The deadline to submit a bankruptcy filing to the Southern District of New York is around midnight, which probably explains why even as MF Global is proceeding at a feverish pace to sell parts or all of it to what appear increasingly skittish investors (who, like China will likely wait until the stalking horse auction to show their bids), it has, as the WSJ has just reported, hired bankruptcy and restructuring lawyers in the face of Weil Gotshal, best known for collecting hundreds of millions in hourly legal fees for its work on the Lehman bankruptcy case, as well as Skadden Arps. It appears that the sale process has not gone quite as well as hoped for, and now the company is bracing for the worst with just under 6 hours left to iron out a going concern solution.
Per the WSJ: "MF Global Holdings Ltd., the troubled securities firm, has hired bankruptcy and restructuring lawyers, said people familiar with the matter, as it races to sell all or part of its broker-dealer in an effort to survive. MF Global, whose shares have plummeted amid investor concerns over its exposure to European government debt, has hired law firms Skadden, Arps, Slate, Meagher & Flom and Weil, Gotshal & Manges to prepare potential restructuring options, the people said. A bankruptcy filing or other restructuring transaction remains an option for MF Global should it be unable to get a sale done, one of the people said." Why two restructuring legal counsels? "Skadden joins restructuring and deal bankers at Evercore Partners advising MF Global. Other Skadden lawyers that don't specialize in restructuring are also advising the investment firm. Weil, meanwhile, would represent MF Global's U.K. subsidiary should it need to pursue some kind of formal restructuring proceeding overseas, a separate person familiar with the matter said. In addition, Sullivan & Cromwell's restructuring practice has also joined the fray advising MF Global, people familiar with the matter said. Non-restructuring lawyers at Sullivan are also working on the situation." And here comes, naturally, the hedge: "The hiring of restructuring advisers doesn't mean MF Global will necessarily seek bankruptcy protection. Such advisers work on a range of transactions, including raising new debt or equity or trying to find other out-of-court solutions to a company's woes. Still, a federal bankruptcy court could provide a venue for a potential sale of MF Global's assets. MF Global has been focused on trying to find buyers without resorting to bankruptcy."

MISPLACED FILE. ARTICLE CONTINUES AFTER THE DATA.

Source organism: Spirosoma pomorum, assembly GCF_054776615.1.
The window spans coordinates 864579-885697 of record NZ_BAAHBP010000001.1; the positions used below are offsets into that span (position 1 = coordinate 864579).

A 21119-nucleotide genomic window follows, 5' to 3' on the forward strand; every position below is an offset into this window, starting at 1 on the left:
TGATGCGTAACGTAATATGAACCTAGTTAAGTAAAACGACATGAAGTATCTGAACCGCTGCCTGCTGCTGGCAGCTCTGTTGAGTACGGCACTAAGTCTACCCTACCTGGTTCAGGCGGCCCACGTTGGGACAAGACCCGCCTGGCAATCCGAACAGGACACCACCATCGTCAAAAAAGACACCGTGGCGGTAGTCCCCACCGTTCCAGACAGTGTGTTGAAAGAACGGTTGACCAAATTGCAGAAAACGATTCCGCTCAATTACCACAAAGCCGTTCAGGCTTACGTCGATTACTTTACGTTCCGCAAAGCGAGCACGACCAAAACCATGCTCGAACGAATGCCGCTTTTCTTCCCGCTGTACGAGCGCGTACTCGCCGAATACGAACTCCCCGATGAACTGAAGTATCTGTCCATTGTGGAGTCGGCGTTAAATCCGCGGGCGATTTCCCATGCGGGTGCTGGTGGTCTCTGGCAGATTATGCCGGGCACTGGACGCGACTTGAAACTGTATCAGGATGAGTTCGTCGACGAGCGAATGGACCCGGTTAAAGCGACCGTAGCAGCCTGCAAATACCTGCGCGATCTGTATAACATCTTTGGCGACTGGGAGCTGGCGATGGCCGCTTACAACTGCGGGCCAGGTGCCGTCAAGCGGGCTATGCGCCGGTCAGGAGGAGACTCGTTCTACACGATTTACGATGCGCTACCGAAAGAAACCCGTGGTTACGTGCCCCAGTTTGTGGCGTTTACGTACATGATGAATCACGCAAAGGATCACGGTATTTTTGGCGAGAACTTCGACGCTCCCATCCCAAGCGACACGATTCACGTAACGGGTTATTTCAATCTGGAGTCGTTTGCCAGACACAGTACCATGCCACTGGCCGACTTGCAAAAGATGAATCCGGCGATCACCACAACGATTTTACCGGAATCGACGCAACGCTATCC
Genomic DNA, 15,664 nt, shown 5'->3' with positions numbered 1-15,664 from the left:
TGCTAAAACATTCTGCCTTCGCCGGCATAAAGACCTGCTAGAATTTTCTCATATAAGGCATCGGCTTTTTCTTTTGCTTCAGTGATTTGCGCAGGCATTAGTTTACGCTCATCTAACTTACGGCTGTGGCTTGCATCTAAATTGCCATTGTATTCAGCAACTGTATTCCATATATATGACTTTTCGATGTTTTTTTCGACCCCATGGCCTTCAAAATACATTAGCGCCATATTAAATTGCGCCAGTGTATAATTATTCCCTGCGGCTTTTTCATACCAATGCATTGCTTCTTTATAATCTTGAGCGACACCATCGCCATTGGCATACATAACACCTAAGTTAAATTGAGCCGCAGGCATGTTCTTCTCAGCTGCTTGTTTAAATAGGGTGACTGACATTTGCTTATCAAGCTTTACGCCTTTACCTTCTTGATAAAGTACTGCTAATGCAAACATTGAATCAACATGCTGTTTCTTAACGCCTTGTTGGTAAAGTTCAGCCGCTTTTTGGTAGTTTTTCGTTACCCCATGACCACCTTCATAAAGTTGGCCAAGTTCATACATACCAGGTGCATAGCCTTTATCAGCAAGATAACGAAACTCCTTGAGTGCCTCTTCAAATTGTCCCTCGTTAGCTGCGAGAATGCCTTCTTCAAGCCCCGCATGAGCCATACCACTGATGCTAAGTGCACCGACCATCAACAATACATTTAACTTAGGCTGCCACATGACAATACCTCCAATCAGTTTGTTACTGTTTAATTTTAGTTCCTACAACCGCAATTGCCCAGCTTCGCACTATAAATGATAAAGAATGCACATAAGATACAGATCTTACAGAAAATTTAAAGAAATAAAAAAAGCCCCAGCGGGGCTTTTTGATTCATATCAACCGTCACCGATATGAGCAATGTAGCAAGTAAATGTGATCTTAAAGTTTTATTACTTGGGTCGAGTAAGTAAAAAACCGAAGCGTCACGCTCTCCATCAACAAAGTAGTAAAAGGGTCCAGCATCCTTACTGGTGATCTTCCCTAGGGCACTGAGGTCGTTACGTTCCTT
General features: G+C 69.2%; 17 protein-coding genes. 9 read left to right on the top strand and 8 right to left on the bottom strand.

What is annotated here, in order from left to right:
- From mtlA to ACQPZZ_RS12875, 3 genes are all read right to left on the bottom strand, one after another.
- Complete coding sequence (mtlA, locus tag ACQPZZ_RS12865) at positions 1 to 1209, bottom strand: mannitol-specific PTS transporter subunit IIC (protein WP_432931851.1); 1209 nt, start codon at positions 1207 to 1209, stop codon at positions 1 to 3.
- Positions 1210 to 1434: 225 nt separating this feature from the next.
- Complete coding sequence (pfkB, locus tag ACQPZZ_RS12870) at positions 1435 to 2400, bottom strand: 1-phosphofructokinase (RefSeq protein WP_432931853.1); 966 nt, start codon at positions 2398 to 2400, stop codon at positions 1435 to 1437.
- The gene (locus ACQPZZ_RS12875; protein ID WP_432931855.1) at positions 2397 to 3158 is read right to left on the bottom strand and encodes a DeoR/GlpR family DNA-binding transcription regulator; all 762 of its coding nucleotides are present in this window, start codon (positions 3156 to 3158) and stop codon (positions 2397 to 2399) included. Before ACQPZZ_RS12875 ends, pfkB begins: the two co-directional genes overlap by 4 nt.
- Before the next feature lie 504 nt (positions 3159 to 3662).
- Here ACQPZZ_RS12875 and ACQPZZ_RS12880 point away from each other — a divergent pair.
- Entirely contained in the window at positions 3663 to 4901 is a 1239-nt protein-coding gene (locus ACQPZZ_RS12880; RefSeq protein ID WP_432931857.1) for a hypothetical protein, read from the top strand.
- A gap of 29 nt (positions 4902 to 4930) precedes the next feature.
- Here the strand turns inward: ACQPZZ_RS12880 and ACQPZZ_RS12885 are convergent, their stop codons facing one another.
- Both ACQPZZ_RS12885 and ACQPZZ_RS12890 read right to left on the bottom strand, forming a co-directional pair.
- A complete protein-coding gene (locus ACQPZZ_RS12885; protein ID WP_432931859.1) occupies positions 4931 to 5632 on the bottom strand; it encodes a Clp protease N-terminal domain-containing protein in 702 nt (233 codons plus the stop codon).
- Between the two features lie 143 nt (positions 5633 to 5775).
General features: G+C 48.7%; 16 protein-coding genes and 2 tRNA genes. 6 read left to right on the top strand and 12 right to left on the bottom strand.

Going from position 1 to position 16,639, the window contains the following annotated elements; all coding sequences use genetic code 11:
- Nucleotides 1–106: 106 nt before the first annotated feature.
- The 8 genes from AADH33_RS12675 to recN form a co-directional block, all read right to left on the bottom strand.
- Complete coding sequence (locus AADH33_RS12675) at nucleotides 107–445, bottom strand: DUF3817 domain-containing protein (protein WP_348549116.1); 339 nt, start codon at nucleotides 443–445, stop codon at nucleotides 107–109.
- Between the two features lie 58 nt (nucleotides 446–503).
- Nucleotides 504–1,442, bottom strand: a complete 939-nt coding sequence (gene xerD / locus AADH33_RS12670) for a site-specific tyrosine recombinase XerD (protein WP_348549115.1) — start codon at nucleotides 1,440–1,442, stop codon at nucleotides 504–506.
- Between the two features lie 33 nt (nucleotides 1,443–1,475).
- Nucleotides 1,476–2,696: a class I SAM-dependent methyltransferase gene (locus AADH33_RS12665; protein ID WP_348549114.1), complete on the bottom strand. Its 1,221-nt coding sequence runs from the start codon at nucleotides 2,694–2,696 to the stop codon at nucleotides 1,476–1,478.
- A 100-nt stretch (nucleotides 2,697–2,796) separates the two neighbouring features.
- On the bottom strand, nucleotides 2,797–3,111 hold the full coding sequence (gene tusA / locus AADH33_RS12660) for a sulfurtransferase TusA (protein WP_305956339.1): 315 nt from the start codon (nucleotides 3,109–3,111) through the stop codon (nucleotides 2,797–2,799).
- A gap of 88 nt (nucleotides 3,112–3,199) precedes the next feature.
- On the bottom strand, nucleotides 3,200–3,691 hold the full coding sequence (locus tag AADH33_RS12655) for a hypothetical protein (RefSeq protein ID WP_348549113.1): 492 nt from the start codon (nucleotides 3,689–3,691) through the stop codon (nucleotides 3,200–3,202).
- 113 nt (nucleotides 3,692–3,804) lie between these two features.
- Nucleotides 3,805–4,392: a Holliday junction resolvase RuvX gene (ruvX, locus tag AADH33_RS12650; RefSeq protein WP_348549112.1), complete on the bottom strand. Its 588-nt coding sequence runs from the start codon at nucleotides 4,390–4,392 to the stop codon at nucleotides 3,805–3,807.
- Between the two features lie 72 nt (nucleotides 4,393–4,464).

And while we, and most likely everyone else in the world, wishes Jon Corzine all the best, just in case all the best does not happen, we are confident there will be numerous reporters around the main entrance of Southern District of New York at 1 Bowling Green where the bankruptcy petition still has to be handed in physically should all else fail. Well, not all else: Corzine will have succeeded in handing over the firm he has headed for just about two years to Goldman Sachs on a bankruptcy, read 35 cents on the dollar, platter.